1980. Lake Louise
He arrived to meet CTR
His first time in North America.
As his Kasung, waiting together until Rinpoche arrived.
Just sitting there.
No talking there.
A long long time there together.
Just moments of being with him
Moments of simply..... things as they are.
BLESSED BE !!’
I have the fortune of being in Namo Budha (Nepal) when Thrangu Rimpoché was there, so I could talk with him, gave kata and have his blessings.
Rinpoche loved giving Mahamudra instruction, and then sat with his students guiding them through the stages of accomplishment. One definitely discerned those stages in those moments, which is a mark of his own great attainment. He is with us even more, now that he has arisen in this manner.
some pictures of Khenpo Khyabje Thrangu Rinpoche from 1988 taken when staying at retreat in Namobudha, Nepal https://www.flickr.com/photos/oblivionarcady/albums/72177720308913882
When he was teaching many years ago at a retreat on Mt Ranier on the dreamlike nature of reality, I stood up and thanked him for these teachings directly from from our wonderful lineage of wise and kind teachers. Then I said that as a scientist I had another lineage from Archimedes through Galileo, Newton, Pasteur, and Darwin to Einstein and many others who found that close inspection of the phenomenal world as a shared reality can lead to deep understanding and amazing powers. He answered, "It's not a problem. Relative reality is orderly. If you plant an acorn you get an oak tree." This simple answer was very helpful to me.
In a small group audience at that retreat, I asked him if I could be a good Buddhist if I didn't believe in rebirth. He told me that I didn't need to believe anything in particular to be a Buddhist. Then he looked right at me and said, "Still, you should make preparations."
His teachings were so clear and he was always so incredibly kind to us. We will miss him.
I picture Thrangu Rinpoche, walking briskly, traversing through woodlands, staff in hand, on a journey we all share...
Thrangu Rinpoche is quite simply why I became Buddhist. Through him, I could see that this path was real.
Precious One, transmitter of profound wisdom and expansive generosity to all and to the Austin and larger Texas sangha, we bow in respect and appreciation and by our commitments to follow your considerable instruction.
In great appreciation for Thrangu Rinpoche: At the 99' seminary (attended by some 500 participants and couple hundred plus Stupa building volunteers) Thrangu Rinpoche appeared one day and addressed us in a sunny outdoors. He suggested near the end of his talk that at the first sign of consciousness each morning we recite the Four Limitless Ones (most of us doing the Kagyu Ngrondro for years following).
Thank you sir, that was and is an immeasurable gift that keeps on giving.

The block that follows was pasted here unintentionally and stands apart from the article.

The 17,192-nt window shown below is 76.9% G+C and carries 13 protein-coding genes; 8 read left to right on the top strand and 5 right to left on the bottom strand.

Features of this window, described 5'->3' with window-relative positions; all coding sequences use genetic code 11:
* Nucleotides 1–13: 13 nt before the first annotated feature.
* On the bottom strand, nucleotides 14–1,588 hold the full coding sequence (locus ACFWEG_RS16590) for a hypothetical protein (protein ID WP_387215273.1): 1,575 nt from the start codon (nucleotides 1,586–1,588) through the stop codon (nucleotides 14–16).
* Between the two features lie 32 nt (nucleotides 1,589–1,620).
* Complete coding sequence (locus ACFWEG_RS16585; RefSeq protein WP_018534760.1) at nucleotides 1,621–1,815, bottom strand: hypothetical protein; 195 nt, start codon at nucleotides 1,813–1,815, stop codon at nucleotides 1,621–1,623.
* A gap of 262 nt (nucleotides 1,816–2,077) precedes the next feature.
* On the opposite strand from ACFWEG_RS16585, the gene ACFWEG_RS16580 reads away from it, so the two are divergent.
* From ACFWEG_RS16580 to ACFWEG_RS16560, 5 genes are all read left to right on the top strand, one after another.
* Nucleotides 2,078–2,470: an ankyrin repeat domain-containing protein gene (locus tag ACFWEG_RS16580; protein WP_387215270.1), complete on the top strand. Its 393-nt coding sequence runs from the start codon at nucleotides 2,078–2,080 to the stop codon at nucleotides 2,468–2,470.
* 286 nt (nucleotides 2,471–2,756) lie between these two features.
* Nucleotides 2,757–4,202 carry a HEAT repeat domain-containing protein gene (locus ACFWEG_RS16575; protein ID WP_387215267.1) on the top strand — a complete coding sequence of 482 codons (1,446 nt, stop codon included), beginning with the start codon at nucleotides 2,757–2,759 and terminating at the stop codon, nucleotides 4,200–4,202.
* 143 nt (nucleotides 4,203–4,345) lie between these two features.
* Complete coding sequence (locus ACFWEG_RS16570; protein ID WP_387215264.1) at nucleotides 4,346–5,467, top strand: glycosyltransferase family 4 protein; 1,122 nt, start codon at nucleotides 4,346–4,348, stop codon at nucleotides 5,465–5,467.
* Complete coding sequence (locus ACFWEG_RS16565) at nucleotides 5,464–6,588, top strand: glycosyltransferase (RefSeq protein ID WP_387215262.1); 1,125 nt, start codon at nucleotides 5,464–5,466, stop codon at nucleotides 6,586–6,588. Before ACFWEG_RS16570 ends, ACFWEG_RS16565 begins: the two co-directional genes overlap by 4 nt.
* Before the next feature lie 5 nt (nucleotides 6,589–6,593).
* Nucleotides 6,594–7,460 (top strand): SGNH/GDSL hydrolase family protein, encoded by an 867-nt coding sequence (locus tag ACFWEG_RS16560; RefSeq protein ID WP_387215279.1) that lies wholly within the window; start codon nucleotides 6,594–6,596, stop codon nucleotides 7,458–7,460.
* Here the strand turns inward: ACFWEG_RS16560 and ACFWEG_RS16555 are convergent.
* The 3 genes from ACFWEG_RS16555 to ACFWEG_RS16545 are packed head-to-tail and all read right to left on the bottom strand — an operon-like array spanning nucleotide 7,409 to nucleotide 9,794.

How could we ever repay the kindness of our beloved Thrangu Rinpoche? So many teachings, so many blessings, so many truly wonderful memories. As you know, it's by practicing what he taught us about diligence, devotion and kindness - to ourselves and to others - in our speech and actions. How fortunate we are to have had his always sane, always steady, and always kind presence in our sangha, for so many years.
Some 25 years ago, I had the great good fortune to cross paths with Thrangu Rinpoche in Crestone at a 10 day Mahamudra/Dzogchen retreat. I was stunned by his teachings, his words and his expansive feelings which reverberate deeply to this day. He was generous and kind, taking this newly minted dharma practitioner sweetly onto the path. He gave me the lung for ngondro, permitted a long interview at which he accepted all of my questions with openness, and he took me as a student. Though I never saw him in person again, he has remained in my heart and mindstream strongly since that time, that radiant smile in my mind’s eye often offering assistance when the inevitable challenges emerged. I am absolutely certain he touched many others in precisely this way. Of course, I have known he was aging and had many health issues. I knew I would awaken one day to read of this news. Still, this morning, on incorporating the actuality of it, I feel his passing most deeply with both great sadness but even greater gratitude. His deft touch placed me firmly on the path. I bow at your feet Rinpoche.
A great great man in this world he was….and remains.
He couldn't have known that I had recently experienced a heart arrhythmia problem as we hadn’t talked in over a year, but approaching me (with that famous smile), touching his heart he asked “how’s your heart”? From that moment of magical friendship I knew Thrangu Rinpoche was my true heart teacher.
With love and appreciation,